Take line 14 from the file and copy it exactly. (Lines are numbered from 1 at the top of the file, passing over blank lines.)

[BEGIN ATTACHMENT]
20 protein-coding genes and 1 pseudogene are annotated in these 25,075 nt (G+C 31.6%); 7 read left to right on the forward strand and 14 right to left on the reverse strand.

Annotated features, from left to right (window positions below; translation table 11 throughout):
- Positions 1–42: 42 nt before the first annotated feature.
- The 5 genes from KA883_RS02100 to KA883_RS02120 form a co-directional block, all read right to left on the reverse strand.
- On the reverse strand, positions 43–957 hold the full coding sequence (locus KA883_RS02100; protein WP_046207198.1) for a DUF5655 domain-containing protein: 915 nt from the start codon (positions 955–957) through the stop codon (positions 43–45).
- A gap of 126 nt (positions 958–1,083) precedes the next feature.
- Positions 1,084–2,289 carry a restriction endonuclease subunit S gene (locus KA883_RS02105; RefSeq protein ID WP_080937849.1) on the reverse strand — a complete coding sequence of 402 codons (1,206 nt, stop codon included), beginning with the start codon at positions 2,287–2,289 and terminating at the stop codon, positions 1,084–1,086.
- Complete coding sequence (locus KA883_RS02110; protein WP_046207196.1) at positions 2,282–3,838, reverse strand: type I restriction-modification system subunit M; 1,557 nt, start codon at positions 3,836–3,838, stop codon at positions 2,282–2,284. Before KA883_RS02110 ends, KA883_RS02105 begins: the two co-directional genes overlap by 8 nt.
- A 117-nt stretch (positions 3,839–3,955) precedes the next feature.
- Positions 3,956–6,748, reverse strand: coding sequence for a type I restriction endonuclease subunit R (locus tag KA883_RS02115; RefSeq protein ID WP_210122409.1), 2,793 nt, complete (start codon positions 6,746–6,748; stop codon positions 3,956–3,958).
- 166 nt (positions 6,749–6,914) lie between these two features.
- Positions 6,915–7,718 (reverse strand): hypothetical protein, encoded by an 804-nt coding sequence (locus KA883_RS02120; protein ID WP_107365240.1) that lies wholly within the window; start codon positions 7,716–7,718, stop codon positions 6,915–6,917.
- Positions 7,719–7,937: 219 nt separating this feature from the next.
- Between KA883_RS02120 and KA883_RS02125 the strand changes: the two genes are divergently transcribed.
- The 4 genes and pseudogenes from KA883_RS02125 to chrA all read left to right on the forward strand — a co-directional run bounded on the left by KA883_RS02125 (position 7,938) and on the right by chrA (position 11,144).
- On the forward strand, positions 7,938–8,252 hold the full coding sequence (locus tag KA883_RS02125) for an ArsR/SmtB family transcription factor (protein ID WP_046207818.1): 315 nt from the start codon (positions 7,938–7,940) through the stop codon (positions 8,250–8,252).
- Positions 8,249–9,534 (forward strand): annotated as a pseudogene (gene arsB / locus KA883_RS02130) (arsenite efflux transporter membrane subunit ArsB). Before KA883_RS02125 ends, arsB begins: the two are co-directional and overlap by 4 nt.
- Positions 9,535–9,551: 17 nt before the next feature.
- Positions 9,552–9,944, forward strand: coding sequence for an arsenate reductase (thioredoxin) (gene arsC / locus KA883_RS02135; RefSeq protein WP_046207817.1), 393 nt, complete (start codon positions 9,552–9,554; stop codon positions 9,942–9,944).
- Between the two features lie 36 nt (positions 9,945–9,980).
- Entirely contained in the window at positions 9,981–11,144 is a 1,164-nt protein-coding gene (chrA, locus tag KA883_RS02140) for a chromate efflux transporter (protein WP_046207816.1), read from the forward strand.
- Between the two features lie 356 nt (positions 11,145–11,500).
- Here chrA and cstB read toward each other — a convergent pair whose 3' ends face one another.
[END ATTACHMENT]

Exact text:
- Between KA883_RS02120 and KA883_RS02125 the strand changes: the two genes are divergently transcribed.